“This adds further uncertainty to the market, following the sanctions on Gazprom units and other companies based in countries that have imposed sanctions on Russia, and following the force majeure at Ukraine’s key transit pipeline Sokhranivka last week,” said Rystad Energy analyst Wei Xiong. 

Russia slapped sanctions last week on the Polish section of the Yamal pipeline and a former Gazprom PJSC unit in Germany that serves European gas demand. Moreover,  Russia booked no additional capacity at a monthly auction on Monday to move gas through Ukraine in June. Month-ahead auctions for the Yamal-Europe pipeline were also canceled. Russian pipeline shipments to Europe were lower on Monday as well.

The continent was expected to publish a plan Wednesday to reduce its reliance on Russian gas supplies, which pushed prices higher Tuesday. The TTF June contract gained by less than $1 to finish at $29.11. 

In the UK, however, the influx of LNG has pushed the National Balancing Point (NBP) benchmark to some of its lowest levels in more than a year. NBP was trading in a range below $20.00 until this week. The country does not have enough storage capacity to fully utilize all the LNG arriving. Prices have ticked up on those concerns.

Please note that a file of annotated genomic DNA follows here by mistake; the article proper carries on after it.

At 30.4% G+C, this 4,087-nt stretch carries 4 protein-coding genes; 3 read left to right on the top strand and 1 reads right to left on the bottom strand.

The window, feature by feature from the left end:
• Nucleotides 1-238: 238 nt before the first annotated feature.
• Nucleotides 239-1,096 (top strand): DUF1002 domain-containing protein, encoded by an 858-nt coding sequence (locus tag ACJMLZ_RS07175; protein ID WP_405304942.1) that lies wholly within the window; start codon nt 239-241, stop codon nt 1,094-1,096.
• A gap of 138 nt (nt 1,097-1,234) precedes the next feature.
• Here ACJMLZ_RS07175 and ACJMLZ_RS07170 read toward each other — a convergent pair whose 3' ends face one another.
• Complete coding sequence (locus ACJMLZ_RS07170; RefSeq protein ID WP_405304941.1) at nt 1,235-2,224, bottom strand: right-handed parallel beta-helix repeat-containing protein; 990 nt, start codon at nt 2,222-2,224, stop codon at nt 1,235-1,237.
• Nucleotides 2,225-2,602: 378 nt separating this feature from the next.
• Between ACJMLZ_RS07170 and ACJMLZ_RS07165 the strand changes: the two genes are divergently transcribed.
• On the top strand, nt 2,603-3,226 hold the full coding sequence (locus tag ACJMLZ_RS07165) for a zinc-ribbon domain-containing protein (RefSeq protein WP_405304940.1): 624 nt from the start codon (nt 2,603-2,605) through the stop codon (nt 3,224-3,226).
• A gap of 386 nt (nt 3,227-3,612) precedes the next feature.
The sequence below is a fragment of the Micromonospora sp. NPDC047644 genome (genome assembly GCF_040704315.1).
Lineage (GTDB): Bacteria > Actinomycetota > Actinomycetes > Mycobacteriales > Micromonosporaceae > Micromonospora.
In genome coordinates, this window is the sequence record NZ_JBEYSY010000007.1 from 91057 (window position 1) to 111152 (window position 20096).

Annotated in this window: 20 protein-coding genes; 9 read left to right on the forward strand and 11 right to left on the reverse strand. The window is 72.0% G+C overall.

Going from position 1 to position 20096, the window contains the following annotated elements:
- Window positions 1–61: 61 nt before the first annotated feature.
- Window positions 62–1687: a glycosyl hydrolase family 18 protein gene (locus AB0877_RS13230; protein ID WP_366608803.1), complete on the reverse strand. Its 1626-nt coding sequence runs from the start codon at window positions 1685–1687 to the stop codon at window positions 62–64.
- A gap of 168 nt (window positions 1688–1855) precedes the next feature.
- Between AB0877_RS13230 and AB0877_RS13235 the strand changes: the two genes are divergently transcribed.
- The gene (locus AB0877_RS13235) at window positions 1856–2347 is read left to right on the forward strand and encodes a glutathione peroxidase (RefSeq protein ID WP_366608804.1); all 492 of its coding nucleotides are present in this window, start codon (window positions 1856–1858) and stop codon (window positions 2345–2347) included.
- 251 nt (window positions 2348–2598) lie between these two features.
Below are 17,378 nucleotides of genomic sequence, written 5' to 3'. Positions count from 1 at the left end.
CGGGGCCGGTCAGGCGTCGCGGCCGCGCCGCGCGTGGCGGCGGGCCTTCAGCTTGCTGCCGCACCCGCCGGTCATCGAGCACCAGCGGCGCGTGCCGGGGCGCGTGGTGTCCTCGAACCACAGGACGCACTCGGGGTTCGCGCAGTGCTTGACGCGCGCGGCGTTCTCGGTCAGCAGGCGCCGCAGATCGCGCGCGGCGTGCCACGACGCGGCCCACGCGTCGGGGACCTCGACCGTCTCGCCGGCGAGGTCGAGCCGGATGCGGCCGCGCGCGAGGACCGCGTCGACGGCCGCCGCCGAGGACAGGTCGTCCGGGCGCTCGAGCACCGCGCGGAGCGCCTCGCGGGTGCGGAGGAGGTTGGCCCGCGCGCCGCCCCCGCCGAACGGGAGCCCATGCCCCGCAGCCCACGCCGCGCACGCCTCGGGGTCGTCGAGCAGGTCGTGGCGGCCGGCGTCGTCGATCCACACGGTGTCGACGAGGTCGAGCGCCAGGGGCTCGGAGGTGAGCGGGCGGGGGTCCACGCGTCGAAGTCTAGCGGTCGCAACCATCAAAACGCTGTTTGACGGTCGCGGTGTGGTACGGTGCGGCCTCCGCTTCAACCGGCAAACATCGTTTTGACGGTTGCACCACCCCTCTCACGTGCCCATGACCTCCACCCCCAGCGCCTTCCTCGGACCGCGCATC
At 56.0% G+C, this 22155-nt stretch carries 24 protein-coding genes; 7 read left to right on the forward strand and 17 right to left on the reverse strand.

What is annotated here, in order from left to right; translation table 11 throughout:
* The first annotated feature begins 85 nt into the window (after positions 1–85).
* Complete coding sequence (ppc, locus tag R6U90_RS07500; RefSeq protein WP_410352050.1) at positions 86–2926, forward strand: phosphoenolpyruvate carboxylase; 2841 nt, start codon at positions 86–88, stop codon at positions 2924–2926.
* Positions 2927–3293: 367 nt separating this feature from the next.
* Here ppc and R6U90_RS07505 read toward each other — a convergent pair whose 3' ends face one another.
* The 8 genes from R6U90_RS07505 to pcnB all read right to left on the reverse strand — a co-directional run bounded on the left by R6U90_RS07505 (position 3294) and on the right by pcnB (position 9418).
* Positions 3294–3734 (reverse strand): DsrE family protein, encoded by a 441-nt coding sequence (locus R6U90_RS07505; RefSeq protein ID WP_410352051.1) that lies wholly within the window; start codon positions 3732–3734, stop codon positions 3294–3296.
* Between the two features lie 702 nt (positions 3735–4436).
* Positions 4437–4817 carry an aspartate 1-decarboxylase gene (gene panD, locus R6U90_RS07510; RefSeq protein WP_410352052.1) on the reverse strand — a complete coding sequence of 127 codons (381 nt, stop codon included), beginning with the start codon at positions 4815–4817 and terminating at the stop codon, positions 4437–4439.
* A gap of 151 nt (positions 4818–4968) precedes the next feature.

Meanwhile, in the United States, Henry Hub surged above $8.00 on Tuesday. Temperatures were heating up in parts of the country, while storage levels remained weak and production has failed to keep pace. U.S. LNG exports also remain strong on international demand. 

Crude oil prices have given up little ground as well, with the prompt contract trading at an intraday high of more than $115/bbl on Tuesday. Russia’s struggles to sell its oil and subdued global production have kept crude elevated. 

“Longer-term, the path towards lower [oil] prices continues to rest on stronger production growth, which has been complicated by Russia’s recent tumble,” said Schneider Electric analyst Robbie Fraser. “Still, U.S. producers are positioned for growth, albeit at a slower pace relative to history. To that end, rig counts continuing to trend higher should give the market pause before attempting a renewed test of recent highs.”